Cognitive behavioural therapy (CBT) delivered by respiratory nurses is cost-effective and reduces anxiety symptoms in chronic obstructive pulmonary disease (COPD) patients, according to research published in ERJ Open Research.
The researchers aimed to test whether one-to-one CBT sessions delivered by respiratory nurses could reduce symptoms of anxiety caused by breathlessness, and whether this could be a cost-effective intervention by reducing visits to the hospital.
A total of 236 patients with a diagnosis of mild to very severe COPD took part in the trial. At the start of the study, each patient was screened for anxiety using the HADS-Anxiety Subscale; those included in the study had score of eight or higher, indiciating mild to severe anxiety.
Over a three-month period, patients were either given leaflets on anxiety management or given leaflets as well as CBT. The CBT sessions coached patients on how to develop coping strategies to deal with the anxiety caused by breathlessness, to help to improve physical activity levels.
All patients also received standard medical care, including lung function testing, a medical review and appropriate drug treatments, and pulmonary rehabilitation if eligible.
After three months, patients completed the HADS-Anxiety questionnaire again to assess how the different treatment methods affected their levels of anxiety.
The researchers found that CBT was more effective in reducing anxiety symptoms in COPD patients compared to leaflets alone; on average, the HADS-Anxiety scale scores of CBT patients improved by 3.4, while patients in the leaflet group improved by just 1.9.
After checking the hospital attendance records of patients in the study, the researchers found that for each patient who attended CBT, there was an average saving of £1,089 for hospital admissions and £63 for emergency room attendances.
The data also showed no link between a patients' lung function, measured by how much air a person can breathe out in one second, and their anxiety score. The researchers say this suggests that even patients with mild COPD can feel extremely anxious, and so would benefit from this intervention.
Dr Karen Heslop-Marshall, a Nurse Consultant atNewcastle-upon-Tyne NHS Foundation Trust and Newcastle University, UK, was lead researcher on the study. She explains: "We found that one-to-one CBT sessions delivered by respiratory nurses could reduce symptoms of anxiety and that this could be a cost-effective intervention. Although the CBT intervention initially resulted in added costs, as respiratory nurses required training in CBT skills, this was balanced by the savings made thanks to less frequent need of hospital and A&E services.
"Reducing the levels of anxiety patients experience has a significant impact on their quality of life as well as their ability to keep physically active and may improve survival in the long-term. Our research shows that front-line respiratory staff can deliver this intervention efficiently and effectively."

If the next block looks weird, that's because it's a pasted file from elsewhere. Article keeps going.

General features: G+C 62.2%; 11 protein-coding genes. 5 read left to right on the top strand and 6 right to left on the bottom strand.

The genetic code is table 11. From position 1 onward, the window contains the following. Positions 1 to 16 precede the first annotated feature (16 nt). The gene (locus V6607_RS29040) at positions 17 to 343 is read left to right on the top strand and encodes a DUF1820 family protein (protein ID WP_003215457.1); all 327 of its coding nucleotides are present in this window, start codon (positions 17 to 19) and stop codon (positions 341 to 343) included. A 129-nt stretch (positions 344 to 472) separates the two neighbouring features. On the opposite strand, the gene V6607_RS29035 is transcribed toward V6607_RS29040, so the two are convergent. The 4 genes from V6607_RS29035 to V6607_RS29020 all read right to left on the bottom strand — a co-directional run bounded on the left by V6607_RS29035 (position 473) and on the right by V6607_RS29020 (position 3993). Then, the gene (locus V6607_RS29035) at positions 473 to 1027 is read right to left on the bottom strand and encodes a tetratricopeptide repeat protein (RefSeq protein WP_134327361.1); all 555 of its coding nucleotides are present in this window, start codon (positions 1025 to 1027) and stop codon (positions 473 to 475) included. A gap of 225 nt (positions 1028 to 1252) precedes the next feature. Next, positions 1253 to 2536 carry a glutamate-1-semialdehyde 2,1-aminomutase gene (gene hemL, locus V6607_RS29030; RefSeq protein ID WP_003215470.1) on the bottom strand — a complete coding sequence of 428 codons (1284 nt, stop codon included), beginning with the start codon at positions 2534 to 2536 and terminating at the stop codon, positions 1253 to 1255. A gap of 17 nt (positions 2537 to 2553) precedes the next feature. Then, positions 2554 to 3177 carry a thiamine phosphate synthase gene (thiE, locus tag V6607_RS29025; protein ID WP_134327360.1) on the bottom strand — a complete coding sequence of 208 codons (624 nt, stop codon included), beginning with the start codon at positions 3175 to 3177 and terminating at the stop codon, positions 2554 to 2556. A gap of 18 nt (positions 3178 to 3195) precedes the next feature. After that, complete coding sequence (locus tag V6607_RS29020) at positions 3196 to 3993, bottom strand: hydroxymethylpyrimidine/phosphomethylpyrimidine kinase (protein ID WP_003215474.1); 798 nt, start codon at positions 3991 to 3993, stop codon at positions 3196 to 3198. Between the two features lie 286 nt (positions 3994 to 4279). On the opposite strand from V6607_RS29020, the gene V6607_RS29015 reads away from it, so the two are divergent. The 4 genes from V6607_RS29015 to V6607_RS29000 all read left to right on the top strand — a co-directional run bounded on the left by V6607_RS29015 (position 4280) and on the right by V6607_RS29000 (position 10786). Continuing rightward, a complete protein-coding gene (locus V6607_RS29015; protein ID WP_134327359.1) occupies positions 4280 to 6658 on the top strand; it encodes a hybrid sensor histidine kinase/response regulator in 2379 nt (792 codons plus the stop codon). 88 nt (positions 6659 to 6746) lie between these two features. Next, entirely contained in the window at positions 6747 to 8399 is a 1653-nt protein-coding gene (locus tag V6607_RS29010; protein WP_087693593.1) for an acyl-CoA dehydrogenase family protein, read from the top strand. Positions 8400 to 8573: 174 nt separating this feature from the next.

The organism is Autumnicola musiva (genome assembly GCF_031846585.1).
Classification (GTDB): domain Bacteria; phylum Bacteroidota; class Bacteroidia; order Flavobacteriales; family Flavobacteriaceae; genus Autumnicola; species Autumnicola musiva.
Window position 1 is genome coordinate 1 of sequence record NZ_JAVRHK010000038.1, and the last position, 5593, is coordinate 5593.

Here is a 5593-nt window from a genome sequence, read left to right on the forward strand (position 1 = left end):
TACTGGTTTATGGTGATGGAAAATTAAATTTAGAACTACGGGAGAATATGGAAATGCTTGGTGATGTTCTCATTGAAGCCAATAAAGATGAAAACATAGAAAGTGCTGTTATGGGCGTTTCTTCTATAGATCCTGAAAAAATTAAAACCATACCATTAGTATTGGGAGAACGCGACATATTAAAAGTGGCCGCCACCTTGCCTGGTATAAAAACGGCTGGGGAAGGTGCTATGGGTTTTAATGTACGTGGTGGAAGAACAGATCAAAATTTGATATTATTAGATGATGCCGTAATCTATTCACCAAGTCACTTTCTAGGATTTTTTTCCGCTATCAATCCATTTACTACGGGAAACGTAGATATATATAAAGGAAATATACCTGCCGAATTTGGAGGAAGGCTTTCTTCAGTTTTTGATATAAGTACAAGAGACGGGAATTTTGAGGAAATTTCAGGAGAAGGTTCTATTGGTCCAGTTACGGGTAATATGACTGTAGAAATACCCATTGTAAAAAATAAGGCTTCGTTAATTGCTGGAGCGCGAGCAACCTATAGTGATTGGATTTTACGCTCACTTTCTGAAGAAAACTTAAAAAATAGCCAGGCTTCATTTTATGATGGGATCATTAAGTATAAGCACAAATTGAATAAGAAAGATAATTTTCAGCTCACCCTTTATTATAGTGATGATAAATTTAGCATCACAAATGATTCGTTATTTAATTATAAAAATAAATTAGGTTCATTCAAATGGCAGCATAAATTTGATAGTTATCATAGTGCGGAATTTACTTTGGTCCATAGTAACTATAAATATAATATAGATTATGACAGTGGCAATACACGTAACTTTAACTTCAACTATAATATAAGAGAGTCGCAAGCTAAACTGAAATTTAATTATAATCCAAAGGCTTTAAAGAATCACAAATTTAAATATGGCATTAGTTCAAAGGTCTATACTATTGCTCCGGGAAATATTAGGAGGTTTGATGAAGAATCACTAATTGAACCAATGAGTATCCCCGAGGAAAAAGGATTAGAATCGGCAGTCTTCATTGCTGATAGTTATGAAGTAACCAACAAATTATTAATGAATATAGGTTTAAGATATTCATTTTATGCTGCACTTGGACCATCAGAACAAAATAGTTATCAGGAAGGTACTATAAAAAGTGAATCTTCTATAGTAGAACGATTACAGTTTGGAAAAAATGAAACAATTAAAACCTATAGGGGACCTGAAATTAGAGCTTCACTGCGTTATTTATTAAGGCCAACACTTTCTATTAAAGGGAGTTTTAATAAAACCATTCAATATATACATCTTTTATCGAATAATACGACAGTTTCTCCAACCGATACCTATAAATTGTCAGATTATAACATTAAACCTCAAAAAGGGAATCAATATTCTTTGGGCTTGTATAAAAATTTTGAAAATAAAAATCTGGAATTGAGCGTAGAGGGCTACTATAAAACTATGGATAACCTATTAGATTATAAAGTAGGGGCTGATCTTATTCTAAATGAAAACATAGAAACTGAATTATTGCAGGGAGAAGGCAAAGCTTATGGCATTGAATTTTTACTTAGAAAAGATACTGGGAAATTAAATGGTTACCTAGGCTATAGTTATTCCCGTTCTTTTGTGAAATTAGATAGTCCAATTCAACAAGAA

The researchers say it was not possible to blind participants to what method of treatment they received, which may have had an impact on their responses to the second HADS questionnaire. They are also unable to determine which specific element of the CBT intervention was most effective at reducing feelings of anxiety.
Dr Thierry Troosters, from the Katholieke Universiteit Leuven, Belgium, is President-Elect of the European Respiratory Society and was not involved in the research. He said: "COPD is a major burden to individuals, societies and healthcare systems across the world. This is partly due to the continued exposure to risk factors for COPD, such as smoking and air pollution, and partly due to ageing populations.
"This research highlights how using a multidisciplinary approach in the treatment of COPD can reduce the burden on patients and healthcare services. Treating patients for co-existing conditions such as anxiety contributes greatly to improving their overall health, and these methods can be cost-effective. Care provided by dedicated and properly trained healthcare professionals also allows for early referral of patients with more serious mental health conditions to even more specialised care tracks."
This article has been republished from materials provided by the European Respiratory Society. Note: material may have been edited for length and content. For further information, please contact the cited source.
Reference: Heslop-Marshall, K., Baker, C., Carrick-Sen, D., Newton, J., Echevarria, C., Stenton, C., … Soyza, A. D. (2018). Randomised controlled trial of cognitive behavioural therapy in COPD. ERJ Open Research, 4(4), 00094–02018. https://doi.org/10.1183/23120541.00094-2018